Phat GirlzLast night Oxygen aired the Mo’Nique-led film “Phat Girlz.” The independent comedy – written and produced by a black woman film director – chronicles character Jasmine Biltmore’s (Mo’Nique) struggles with losing weight, gaining confidence, and navigating the dating scene as a full-figured woman. “Phat Girlz” is a classic depiction of a woman with extra curves realizing that weight has no correlation to her value. Like most films starring full-figured women, the main character has a few hilarious missteps along the road to self-acceptance, but in the end, she ascertains all of her wildest dreams and finds her Prince Charming.

I admit I own “Phat Girlz” on DVD; it is impossible to resist the $5 movie bin at WalMart. I was also glued to the television last night as I recited the film word for word. I laughed at Biltmore’s antics, celebrated her successes, and cried when she finally realized that the thin mannequin with her face glued on it would never be her. Her life is an emotional rollercoaster that leaves the audience feeling exhilarated, rather than drained, in the end.

But as Mo’Nique claims her African prince and the ending credits roll, as usual, I felt a pang of disgust for indulging in this caricature of full-figured life. I have a love-hate relationship with “Phat Girlz.” It is excessively exaggerated; the life of a curvy babe is not nearly as dramatic as Jasmine Biltmore’s is. Here are three valid reasons why I am tempted to turn the channel and burn the DVD:

Exaggerated Esteem Issues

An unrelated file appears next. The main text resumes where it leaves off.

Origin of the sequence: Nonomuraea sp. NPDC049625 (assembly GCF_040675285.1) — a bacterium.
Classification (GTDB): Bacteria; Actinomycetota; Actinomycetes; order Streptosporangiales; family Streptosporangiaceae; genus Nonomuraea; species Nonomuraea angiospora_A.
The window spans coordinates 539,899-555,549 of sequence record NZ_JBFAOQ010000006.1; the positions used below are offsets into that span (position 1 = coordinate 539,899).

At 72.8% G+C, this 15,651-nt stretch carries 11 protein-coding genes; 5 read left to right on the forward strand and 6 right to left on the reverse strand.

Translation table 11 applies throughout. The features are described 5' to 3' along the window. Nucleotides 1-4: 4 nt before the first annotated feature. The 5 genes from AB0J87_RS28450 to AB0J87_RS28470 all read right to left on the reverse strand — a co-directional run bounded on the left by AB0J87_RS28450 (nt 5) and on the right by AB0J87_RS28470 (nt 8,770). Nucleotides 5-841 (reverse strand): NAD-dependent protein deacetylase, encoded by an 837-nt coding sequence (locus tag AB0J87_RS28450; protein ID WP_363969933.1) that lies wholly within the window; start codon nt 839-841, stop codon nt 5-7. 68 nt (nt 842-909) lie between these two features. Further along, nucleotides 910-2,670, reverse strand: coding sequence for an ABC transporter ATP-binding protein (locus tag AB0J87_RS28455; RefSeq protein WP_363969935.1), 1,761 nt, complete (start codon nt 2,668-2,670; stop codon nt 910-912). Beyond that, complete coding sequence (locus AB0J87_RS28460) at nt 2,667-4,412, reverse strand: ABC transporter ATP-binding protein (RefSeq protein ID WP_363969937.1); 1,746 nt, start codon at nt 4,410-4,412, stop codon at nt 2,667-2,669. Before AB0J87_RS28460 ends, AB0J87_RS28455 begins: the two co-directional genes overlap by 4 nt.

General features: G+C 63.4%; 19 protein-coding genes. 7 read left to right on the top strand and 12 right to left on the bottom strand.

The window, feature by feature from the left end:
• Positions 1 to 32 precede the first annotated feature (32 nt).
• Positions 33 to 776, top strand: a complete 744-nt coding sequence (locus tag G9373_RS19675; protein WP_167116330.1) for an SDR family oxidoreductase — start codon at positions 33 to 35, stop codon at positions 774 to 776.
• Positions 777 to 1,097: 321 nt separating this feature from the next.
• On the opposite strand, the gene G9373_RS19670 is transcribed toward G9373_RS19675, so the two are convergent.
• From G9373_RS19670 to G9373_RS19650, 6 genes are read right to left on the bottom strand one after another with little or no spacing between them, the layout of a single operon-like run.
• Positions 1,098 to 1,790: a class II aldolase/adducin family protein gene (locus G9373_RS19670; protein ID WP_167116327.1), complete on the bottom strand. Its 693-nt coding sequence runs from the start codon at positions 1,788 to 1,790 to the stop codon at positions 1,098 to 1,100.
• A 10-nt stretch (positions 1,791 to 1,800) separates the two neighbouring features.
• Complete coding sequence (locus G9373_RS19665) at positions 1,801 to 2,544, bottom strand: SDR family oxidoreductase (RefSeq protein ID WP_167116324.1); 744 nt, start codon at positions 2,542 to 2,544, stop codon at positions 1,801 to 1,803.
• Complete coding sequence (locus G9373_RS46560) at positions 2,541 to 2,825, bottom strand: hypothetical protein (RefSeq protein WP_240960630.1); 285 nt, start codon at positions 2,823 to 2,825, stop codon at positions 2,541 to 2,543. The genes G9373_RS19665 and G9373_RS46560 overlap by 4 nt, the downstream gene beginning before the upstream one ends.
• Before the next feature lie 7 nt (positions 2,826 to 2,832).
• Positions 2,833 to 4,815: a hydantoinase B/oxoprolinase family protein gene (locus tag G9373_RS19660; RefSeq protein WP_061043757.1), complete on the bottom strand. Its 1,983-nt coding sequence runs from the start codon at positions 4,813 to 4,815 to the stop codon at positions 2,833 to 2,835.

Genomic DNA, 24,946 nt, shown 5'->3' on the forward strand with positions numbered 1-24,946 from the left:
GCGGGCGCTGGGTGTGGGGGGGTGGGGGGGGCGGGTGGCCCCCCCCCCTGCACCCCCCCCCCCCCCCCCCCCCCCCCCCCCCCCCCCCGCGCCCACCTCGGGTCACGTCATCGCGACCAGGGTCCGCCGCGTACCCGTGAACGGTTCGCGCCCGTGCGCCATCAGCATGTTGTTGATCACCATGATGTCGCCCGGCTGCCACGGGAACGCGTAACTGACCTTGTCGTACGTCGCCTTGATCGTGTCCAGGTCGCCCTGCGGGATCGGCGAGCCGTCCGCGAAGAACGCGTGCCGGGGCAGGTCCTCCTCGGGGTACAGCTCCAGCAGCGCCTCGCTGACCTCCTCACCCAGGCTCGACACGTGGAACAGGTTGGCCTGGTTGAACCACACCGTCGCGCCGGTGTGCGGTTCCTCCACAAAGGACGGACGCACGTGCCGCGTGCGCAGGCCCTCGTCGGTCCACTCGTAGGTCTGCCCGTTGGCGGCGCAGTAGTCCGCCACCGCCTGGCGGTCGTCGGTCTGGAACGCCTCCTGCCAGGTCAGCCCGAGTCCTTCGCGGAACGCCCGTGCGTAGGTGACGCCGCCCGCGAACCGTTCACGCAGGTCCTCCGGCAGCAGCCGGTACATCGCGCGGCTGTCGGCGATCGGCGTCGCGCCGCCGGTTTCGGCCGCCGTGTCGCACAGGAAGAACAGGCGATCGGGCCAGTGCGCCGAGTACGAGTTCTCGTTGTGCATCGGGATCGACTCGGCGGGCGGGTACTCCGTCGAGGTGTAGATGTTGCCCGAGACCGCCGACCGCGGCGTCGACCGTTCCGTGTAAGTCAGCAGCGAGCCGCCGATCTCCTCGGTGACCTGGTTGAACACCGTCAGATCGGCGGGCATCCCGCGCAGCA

In the movie, all of the larger characters struggle with their weight and self-esteem. Esteem issues are common for women of size. We live in a thin-obsessed culture that demonizes overweight and obese women.

However, it is not depicted well in the film. I have never stared into store windows while eating French fries and compared my size-18 hips to the plastic mannequins dressed in bikinis. I can’t ever recall arguing with a man that is interested in me because he was eating dinner with a female colleague. Those obvious insecurities in Mo’Nique’s character are applicable to some full-figured women, but it is offensive to put it on the silver screen as if it’s a relatable experience for all women of size.

Stereotypical Characters

Like “Norbit’s” Rasputia, “House of Payne’s” Ella Payne, and Precious, the curvaceous characters in this film stick to the usual script that stereotypes fat girls into what society has already deemed us to be: Insecure, obsessed with losing weight, and incapable of finding love. Though this is common for full-figured women and has been since the mammy was introduced ages ago, it’s time to create women characters that are genuine representations of us. “Phat Girlz” missed this target.

A Horrible Plot

“Phat Girlz” is hilarious and I adore its focus on the power of sisterhood, but the plot is as predictable as Jennifer Hudson’s Weight Watchers commercials. Girl meets African doctor, loses him, uses his advice to rebuild her self-esteem, brings her dream to fruition, and then ends up with the African doctor. Yawn.

A plot is as great as its creator; this one didn’t tap into the full potential of the writer or director, which leaves me wondering if there will ever be a part two. Let’s hope not.

My dislike for “Phat Girlz” outweighs the love I have for Mo’Nique’s fabulous outfits and her co-star Kendra C. Johnson’s sexual and feminine liberation with Dr. Akebo. Though I appreciate Mo’Nique’s efforts to bring curvy babes to the silver screen, I am not one of those “phat girlz.”

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